During the 3rd to 6th centuries in the deserts of Egypt, Syria, Palestine, and Arabia, a  movement of spiritual seekers was happening. Christian monasticism was beginning to flower.  Some of these men and women lived as hermits while others lived in communities.  Either way they learned from the silence, from the desert, from the intentional time with God and sometimes from each other.  This story comes from that time and speaks to something implied in our story from Exodus today. (more…)

Strange Like Moses

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by Karl Stevens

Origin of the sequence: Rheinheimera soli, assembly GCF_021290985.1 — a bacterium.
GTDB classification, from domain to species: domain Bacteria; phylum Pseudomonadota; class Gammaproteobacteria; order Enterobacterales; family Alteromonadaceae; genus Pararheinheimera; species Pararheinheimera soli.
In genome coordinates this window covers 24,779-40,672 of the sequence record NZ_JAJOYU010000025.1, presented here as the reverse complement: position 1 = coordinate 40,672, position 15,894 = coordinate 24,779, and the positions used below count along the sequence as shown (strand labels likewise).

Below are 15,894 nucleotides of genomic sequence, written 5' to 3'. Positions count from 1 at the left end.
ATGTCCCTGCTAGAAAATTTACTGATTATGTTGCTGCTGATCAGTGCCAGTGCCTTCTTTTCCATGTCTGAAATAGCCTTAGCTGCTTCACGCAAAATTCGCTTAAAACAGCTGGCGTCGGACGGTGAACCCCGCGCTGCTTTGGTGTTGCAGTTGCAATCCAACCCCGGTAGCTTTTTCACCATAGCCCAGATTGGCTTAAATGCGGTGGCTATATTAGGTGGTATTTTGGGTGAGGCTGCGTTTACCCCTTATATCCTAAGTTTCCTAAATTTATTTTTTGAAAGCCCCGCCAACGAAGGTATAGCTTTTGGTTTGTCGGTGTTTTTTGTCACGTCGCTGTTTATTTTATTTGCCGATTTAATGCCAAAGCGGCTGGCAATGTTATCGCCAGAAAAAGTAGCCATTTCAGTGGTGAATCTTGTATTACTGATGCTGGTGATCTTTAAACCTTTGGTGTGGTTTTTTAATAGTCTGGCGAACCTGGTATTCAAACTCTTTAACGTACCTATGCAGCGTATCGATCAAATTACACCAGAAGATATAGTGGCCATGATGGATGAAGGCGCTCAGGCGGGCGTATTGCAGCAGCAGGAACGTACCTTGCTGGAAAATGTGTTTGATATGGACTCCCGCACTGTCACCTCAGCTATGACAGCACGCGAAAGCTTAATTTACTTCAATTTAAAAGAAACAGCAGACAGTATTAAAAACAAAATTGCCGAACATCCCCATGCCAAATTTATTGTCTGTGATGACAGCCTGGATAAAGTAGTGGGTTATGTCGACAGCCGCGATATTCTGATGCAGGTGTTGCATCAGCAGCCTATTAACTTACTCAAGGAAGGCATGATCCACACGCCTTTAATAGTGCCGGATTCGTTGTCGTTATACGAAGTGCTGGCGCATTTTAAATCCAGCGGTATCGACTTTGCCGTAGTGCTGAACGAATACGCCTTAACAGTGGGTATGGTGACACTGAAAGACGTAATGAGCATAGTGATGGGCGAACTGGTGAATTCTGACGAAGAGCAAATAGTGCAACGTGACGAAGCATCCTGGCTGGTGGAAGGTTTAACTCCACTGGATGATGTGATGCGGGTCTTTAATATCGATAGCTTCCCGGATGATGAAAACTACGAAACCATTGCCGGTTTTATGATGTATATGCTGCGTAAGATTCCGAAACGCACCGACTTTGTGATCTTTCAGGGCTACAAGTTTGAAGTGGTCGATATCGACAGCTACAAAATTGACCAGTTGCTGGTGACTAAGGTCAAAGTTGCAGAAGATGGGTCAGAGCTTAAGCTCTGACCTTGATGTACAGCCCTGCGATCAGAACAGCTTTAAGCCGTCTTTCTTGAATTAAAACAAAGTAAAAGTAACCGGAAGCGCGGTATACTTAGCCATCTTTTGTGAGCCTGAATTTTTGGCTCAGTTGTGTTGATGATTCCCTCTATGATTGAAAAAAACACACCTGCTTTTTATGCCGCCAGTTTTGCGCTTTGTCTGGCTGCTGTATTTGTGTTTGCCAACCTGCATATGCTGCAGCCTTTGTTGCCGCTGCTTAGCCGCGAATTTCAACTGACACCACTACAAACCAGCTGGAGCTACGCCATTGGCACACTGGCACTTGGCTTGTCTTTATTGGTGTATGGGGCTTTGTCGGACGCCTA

In the 5th century, one of Christianity’s strangest saints became famous in Syria. His name was Simeon, and his fame derived from his decision to spend his life standing on top of a pillar. People began to come to him to learn spiritual wisdom and marvel at his asceticism. But they also came to him to settle land disputes, because he had proven himself so indifferent to worldly affairs that they knew he’d be an entirely impartial judge. This may seem like a strange beginning to a blog post about Moses, but Moses and Simeon Stylites held this in common – they were strange, and because of their strangeness people trusted and listened to them.

 (more…)

Lost in the Wilderness: A Priest and a Rabbi Explore Exodus, Episode One